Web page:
I promise I’m not sharing any of this to pick on the commentor. Again, he was very sincere, I believe, in his apology for sounding insensitive the first time around. I’m sharing this because I think he is far from alone. I think a large swath of the conservative Christian church today believes as he does, often for no real reason other than, well, they just do. They haven’t examined their beliefs because there are no consequences to them for believing as they do. All the consequences are to the gay people “out there.” Oh, they may know a gay person or two, but my guess is most of them have never walked closely with a gay person who’s trying to figure this stuff out.
And as many Christians as there are who believe as the commentor does, there are as many, I believe, who are horrified by what they see as this terrible abuse of the Bible. As I shared yesterday, one Christian told me how proud God must be of me, and another, in the same day, told me I was going to hell. Which is it? And this gets back to the problem I have with the church universal today, which I wrote about a couple entries back. The church is so fractured today, so confused on this issue, so incapable of agreement, that it sends utterly opposing messages. Gay people hear, from representatives of the same Jesus, that God affirms their gay relationship and that God will send them to hell for it. Christians, do you understand the psychological and spiritual toll this takes on those of us who find ourselves gay in the pew?
I don’t know what the solution to any of this is. Maybe if we all took time to read, think, and feel more than it sometimes seems we do, that’d be a start.
Well, now that some have had their fill of chicken, let’s talk consequences to the church, gay people, and the reputation of Jesus in the aftermath of the great chicken slaughter.
Yesterday on Facebook I shared Rachel Held Evans’ status:
“Disappointed by the images and taunts coming from Christians supporting Chick-fil-A today. Is this what mobilizes us now? Is this what following Jesus is all about? I wholly support freedom of speech, of course, but I am and frustrated on behalf of my LGBT friends who see these long lines and packed-out restaurants as yet another reminder that they are not welcome in the Church.”
Her status prompted this response from one person:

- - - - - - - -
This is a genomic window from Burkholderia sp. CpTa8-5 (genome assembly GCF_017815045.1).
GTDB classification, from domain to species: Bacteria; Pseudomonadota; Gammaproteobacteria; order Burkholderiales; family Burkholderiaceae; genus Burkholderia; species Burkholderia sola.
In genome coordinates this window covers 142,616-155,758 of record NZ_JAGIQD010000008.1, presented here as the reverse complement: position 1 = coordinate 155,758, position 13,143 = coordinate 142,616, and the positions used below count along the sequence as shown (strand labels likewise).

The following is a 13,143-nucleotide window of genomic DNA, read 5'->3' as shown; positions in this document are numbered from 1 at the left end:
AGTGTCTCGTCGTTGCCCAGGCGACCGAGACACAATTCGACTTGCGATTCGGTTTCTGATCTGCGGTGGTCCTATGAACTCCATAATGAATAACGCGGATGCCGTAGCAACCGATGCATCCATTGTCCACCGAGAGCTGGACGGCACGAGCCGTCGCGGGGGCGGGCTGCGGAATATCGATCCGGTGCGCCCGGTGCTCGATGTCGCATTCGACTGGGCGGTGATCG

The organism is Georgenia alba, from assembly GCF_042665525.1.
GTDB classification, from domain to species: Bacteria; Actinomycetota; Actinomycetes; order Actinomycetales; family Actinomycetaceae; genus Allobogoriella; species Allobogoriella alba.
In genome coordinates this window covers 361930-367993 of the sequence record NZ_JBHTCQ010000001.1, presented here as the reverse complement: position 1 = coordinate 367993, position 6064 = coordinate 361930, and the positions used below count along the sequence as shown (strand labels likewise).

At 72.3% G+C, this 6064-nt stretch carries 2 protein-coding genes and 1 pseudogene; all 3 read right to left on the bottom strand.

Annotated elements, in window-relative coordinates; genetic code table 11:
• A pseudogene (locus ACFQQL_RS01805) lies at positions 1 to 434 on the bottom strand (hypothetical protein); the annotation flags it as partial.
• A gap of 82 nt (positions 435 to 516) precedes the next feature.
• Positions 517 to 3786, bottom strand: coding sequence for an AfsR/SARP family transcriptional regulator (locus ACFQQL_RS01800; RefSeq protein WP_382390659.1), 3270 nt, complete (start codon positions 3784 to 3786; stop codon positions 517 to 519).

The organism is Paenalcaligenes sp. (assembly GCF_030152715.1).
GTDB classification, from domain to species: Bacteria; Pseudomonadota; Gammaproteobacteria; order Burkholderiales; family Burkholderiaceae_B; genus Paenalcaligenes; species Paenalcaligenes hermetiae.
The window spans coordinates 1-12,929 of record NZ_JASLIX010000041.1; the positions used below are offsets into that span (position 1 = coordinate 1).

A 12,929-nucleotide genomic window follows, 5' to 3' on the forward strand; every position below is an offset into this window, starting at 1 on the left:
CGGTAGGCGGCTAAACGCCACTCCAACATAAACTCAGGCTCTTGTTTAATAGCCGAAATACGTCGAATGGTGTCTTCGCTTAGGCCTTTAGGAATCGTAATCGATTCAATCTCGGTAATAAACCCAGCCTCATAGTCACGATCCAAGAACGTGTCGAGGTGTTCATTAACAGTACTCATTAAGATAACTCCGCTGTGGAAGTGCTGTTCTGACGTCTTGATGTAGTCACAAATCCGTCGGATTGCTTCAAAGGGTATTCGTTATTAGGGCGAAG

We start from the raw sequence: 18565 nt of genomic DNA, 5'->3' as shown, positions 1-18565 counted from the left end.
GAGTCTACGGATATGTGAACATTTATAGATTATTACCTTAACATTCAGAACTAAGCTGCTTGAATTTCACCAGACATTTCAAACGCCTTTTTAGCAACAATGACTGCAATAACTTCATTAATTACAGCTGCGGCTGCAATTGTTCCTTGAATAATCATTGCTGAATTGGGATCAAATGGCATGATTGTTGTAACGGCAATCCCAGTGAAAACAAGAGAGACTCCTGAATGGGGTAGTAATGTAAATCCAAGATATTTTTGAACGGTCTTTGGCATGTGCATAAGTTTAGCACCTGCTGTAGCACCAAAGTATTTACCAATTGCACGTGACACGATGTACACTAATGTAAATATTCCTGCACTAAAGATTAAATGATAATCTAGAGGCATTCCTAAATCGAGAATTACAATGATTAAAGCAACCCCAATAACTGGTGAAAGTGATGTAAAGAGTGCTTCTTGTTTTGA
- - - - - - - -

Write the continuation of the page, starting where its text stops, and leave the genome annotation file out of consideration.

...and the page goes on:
“It is called freedom of speech…we all have it and can use it. It (“tolerance”) doesn’t tilt only in one direction. People on both “sides” taunt and are embarrassing reps…we all know it.”
My first thought was, did this person even read the status to which he was responding? Rachel was clear, I thought, that she understands people’s feeling the need to exercise their freedom of speech. Her concern was the implicit message that that expression was sending to gay people who feel abused by the church already. My second thought was, we are ambassadors of Christ first, citizens of America second. We don’t get to express ourselves any ol’ way we want to. We have to bear in mind how our expression will be understood by those who are watching us. Having the right to say something is not the same as being right in saying it. As Christians, we are not called first to express ourselves but to love. Love God, love people: the two greatest commands. Nothing about freedom of speech in there. And there was nothing loving about what happened yesterday. Only SELF(ish)-expression. Embarrassing and sad.
Another comment I received:
“Matt, what will your commentary be on the ones that have been rumored to be planning to have a “same-sex kiss-in” or show up in drag at CFAs later this week?”
My concern is with the reputation and witness of the church, not with what someone else might do to strike back at the church. It seems that so many in the really hard core conservative element of the church rush to support a cause with little thought of how the very people they’re supposed to love will receive their actions. Of course you have the right to buy hetero chicken and support traditional values and so on. But that’s not the point. Neither is what some other group may do to retaliate, whether it’s same-sex kiss-ins or drag shows. The point is that the church’s main mission is not to align with some restaurant chain or to oppose gay marriage. And the classless, smug, self-righteous photos that were popping up in social media yesterday only serve to perpetuate the feeling most gay people have, that the church hates them with a deep, deep hatred. But some in the church don’t seem to care one hoot about that. They don’t seem to care about loving, or even being perceived as loving. They seem to care chiefly about making a point and winning a war. Imagine if Mike Huckabee had said, “Let’s have a ‘show your love to a gay person’ day.” How many of the people in Chick-fil-A yesterday would have stood in line to do whatever one might do to show love to a gay person? (And handing them a copy of “Leaving Homosexuality” doesn’t count.) I’m going to guess the line would have been–well, there wouldn’t have been one. That says something terribly sad about us, I think.
One person commeted yesterday: